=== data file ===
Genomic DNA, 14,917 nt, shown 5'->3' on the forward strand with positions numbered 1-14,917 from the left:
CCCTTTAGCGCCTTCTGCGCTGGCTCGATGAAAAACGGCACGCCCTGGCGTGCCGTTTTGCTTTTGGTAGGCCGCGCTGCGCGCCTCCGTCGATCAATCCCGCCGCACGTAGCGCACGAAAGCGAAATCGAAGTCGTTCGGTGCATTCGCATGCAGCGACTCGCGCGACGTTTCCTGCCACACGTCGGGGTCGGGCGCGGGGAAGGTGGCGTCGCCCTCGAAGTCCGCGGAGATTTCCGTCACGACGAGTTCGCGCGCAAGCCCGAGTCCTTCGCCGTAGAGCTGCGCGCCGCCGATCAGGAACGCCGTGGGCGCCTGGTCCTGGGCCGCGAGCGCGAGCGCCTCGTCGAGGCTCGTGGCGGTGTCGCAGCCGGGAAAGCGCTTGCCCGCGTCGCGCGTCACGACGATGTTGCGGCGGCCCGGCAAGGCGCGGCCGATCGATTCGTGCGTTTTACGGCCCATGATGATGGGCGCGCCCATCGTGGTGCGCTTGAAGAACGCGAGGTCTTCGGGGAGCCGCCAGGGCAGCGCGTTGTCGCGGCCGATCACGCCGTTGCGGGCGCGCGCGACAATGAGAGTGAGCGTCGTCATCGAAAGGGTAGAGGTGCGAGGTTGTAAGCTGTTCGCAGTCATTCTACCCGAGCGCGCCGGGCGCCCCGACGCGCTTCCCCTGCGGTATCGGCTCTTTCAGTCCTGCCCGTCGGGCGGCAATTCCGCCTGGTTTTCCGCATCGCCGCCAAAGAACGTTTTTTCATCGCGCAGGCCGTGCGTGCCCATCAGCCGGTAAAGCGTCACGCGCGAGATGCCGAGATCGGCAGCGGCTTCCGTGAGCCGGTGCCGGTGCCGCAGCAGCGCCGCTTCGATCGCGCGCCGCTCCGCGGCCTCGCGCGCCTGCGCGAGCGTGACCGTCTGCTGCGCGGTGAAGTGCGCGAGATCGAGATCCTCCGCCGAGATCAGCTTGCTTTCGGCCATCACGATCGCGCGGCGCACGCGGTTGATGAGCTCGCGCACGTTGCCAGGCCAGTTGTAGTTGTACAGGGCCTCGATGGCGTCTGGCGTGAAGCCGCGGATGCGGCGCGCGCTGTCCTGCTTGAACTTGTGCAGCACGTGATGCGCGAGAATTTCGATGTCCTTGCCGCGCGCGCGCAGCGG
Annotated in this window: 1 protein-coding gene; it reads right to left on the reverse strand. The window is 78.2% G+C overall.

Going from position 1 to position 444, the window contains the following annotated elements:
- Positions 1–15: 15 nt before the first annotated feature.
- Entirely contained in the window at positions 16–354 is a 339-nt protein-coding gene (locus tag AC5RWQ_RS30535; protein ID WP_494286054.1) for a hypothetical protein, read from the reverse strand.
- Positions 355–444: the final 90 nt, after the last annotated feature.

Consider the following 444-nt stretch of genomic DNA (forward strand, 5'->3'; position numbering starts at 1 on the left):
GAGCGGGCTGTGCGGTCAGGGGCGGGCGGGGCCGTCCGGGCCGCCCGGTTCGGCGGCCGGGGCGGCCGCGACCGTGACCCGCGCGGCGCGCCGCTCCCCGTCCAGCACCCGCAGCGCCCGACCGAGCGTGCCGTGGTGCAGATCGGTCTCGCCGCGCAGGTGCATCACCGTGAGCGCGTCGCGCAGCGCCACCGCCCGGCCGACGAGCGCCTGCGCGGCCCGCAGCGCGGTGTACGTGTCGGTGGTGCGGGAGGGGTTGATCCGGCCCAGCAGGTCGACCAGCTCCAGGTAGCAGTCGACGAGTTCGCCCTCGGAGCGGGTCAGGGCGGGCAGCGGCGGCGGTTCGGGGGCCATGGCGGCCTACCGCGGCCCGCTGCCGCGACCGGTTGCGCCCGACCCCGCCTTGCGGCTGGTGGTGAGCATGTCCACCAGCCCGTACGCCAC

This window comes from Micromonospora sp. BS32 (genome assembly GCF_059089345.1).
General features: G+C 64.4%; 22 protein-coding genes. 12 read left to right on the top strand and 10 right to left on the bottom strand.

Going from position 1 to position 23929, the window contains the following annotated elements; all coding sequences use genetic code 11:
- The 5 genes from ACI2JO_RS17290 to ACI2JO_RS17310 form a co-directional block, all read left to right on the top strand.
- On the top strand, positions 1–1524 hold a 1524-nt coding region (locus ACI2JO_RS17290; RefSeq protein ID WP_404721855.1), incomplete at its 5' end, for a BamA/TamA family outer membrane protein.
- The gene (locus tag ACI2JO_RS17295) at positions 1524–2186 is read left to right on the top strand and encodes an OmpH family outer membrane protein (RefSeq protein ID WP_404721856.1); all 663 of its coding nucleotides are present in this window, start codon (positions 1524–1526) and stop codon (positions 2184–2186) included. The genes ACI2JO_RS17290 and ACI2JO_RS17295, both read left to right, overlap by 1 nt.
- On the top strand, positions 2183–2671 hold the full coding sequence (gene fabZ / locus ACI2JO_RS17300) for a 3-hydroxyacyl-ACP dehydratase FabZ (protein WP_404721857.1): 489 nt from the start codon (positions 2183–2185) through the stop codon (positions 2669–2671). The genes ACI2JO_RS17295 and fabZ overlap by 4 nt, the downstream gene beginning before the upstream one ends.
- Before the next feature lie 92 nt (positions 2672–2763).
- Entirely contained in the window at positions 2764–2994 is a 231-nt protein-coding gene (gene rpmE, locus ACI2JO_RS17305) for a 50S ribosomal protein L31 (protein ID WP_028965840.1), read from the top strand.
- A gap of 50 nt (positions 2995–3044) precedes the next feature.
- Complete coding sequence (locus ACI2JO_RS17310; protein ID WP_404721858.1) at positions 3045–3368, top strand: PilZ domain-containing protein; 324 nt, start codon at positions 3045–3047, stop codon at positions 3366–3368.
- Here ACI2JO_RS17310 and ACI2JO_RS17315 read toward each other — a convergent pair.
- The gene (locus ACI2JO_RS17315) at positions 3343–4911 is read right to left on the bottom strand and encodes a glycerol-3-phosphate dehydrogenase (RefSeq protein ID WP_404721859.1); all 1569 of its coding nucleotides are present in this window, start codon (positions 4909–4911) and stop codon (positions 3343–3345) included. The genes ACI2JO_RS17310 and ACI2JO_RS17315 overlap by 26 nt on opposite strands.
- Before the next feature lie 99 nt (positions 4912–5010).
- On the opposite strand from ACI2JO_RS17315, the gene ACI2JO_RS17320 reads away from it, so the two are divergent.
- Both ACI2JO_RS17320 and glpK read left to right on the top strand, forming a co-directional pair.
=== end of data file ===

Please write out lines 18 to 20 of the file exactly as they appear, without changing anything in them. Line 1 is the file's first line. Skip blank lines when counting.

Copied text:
- Entirely contained in the window at positions 2764–2994 is a 231-nt protein-coding gene (gene rpmE, locus ACI2JO_RS17305) for a 50S ribosomal protein L31 (protein ID WP_028965840.1), read from the top strand.
- A gap of 50 nt (positions 2995–3044) precedes the next feature.
- Complete coding sequence (locus ACI2JO_RS17310; protein ID WP_404721858.1) at positions 3045–3368, top strand: PilZ domain-containing protein; 324 nt, start codon at positions 3045–3047, stop codon at positions 3366–3368.